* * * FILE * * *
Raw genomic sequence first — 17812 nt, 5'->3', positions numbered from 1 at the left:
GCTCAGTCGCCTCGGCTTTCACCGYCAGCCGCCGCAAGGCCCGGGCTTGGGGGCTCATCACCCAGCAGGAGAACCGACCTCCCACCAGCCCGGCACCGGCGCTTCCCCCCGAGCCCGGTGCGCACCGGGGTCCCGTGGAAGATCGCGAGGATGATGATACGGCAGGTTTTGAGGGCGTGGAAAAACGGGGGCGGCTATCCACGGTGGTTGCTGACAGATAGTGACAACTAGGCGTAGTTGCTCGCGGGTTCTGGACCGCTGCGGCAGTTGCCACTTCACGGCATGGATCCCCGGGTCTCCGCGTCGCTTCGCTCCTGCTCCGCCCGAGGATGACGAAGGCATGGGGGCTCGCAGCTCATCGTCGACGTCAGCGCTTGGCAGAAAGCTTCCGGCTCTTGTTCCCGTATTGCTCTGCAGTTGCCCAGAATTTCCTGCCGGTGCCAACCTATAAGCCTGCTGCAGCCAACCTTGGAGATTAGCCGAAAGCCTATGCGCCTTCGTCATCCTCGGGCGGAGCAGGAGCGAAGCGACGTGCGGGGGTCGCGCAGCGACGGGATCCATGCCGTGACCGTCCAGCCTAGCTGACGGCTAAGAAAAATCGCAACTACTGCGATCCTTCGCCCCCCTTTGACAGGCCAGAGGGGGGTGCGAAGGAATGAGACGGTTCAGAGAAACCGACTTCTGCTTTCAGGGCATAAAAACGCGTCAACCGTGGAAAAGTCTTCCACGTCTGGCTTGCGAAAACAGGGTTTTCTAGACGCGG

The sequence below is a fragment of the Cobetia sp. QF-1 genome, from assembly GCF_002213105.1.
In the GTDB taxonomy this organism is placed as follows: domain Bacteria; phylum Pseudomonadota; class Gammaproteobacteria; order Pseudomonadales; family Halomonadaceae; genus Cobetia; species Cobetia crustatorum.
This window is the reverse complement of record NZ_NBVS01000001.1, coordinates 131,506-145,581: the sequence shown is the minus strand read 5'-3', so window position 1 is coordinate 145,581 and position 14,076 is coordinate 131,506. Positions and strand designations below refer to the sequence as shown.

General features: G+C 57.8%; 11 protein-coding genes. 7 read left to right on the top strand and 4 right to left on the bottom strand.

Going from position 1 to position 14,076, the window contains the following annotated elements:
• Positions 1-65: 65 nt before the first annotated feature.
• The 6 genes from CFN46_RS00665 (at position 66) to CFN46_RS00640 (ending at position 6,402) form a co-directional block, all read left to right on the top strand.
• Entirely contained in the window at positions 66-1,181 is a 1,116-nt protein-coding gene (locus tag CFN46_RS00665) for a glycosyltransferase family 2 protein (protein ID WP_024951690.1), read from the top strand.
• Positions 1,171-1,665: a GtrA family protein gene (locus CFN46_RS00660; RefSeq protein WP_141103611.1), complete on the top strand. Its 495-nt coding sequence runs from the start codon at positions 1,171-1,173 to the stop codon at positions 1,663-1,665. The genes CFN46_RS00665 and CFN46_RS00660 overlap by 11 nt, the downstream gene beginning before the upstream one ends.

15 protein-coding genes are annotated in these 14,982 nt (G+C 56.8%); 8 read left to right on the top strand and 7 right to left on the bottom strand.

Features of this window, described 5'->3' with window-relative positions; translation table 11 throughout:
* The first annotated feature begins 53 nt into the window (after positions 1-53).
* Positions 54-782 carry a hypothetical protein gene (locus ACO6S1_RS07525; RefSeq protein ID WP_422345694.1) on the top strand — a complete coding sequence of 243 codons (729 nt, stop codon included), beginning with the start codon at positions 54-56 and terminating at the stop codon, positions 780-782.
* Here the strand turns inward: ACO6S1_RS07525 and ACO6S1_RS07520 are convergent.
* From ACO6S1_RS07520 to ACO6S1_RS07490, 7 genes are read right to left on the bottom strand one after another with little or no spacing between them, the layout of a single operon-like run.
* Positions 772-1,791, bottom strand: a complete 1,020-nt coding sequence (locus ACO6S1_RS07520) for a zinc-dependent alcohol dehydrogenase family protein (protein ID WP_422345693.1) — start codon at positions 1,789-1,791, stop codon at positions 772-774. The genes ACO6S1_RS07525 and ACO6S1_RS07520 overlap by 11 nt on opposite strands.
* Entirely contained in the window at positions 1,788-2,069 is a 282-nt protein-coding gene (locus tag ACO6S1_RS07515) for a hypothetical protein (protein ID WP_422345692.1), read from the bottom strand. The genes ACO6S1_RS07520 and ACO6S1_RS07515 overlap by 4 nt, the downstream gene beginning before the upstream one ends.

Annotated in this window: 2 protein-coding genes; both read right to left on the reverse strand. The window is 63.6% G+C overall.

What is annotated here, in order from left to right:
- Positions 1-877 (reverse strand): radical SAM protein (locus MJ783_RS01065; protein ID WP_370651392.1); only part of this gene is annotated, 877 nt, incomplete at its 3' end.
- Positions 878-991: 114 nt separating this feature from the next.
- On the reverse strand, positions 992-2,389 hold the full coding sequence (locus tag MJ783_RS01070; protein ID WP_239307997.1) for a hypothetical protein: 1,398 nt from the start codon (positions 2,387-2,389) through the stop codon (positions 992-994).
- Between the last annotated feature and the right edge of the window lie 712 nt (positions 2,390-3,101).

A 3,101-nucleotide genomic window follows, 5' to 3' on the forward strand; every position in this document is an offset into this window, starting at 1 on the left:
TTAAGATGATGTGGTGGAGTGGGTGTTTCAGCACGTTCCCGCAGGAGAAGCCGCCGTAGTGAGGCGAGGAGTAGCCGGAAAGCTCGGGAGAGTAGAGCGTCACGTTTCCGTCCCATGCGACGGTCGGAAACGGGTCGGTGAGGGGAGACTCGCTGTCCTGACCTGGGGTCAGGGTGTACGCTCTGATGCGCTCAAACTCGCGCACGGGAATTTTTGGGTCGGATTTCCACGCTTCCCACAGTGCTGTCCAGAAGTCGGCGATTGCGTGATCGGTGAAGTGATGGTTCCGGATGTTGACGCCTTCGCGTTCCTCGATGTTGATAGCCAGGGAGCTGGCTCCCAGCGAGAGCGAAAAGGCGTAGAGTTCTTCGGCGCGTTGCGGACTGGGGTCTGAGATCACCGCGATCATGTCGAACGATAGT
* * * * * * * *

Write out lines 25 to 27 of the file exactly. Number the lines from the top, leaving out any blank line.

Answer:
- Between the last annotated feature and the right edge of the window lie 712 nt (positions 2,390-3,101).

A 3,101-nucleotide genomic window follows, 5' to 3' on the forward strand; every position in this document is an offset into this window, starting at 1 on the left:
TTAAGATGATGTGGTGGAGTGGGTGTTTCAGCACGTTCCCGCAGGAGAAGCCGCCGTAGTGAGGCGAGGAGTAGCCGGAAAGCTCGGGAGAGTAGAGCGTCACGTTTCCGTCCCATGCGACGGTCGGAAACGGGTCGGTGAGGGGAGACTCGCTGTCCTGACCTGGGGTCAGGGTGTACGCTCTGATGCGCTCAAACTCGCGCACGGGAATTTTTGGGTCGGATTTCCACGCTTCCCACAGTGCTGTCCAGAAGTCGGCGATTGCGTGATCGGTGAAGTGATGGTTCCGGATGTTGACGCCTTCGCGTTCCTCGATGTTGATAGCCAGGGAGCTGGCTCCCAGCGAGAGCGAAAAGGCGTAGAGTTCTTCGGCGCGTTGCGGACTGGGGTCTGAGATCACCGCGATCATGTCGAACGATAGT